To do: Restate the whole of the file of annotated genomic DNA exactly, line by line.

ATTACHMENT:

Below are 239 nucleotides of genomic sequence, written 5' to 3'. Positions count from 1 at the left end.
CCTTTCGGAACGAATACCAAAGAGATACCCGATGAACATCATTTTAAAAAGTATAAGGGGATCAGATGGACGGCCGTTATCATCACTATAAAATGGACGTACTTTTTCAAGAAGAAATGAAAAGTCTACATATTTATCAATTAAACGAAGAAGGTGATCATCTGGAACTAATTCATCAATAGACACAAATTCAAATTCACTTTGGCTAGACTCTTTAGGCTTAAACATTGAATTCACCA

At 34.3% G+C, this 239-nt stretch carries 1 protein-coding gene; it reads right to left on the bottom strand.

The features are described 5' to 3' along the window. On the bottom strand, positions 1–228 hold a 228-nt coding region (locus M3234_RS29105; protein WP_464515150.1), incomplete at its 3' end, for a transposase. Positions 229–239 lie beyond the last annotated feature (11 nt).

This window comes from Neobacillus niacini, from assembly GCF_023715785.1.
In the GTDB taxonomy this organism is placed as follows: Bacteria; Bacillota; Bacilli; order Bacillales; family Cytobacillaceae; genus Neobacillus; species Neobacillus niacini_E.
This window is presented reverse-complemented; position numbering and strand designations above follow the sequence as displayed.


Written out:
Below are 239 nucleotides of genomic sequence, written 5' to 3'. Positions count from 1 at the left end.
CCTTTCGGAACGAATACCAAAGAGATACCCGATGAACATCATTTTAAAAAGTATAAGGGGATCAGATGGACGGCCGTTATCATCACTATAAAATGGACGTACTTTTTCAAGAAGAAATGAAAAGTCTACATATTTATCAATTAAACGAAGAAGGTGATCATCTGGAACTAATTCATCAATAGACACAAATTCAAATTCACTTTGGCTAGACTCTTTAGGCTTAAACATTGAATTCACCA

At 34.3% G+C, this 239-nt stretch carries 1 protein-coding gene; it reads right to left on the bottom strand.

The features are described 5' to 3' along the window. On the bottom strand, positions 1–228 hold a 228-nt coding region (locus M3234_RS29105; protein WP_464515150.1), incomplete at its 3' end, for a transposase. Positions 229–239 lie beyond the last annotated feature (11 nt).

This window comes from Neobacillus niacini, from assembly GCF_023715785.1.
In the GTDB taxonomy this organism is placed as follows: Bacteria; Bacillota; Bacilli; order Bacillales; family Cytobacillaceae; genus Neobacillus; species Neobacillus niacini_E.
This window is presented reverse-complemented; position numbering and strand designations above follow the sequence as displayed.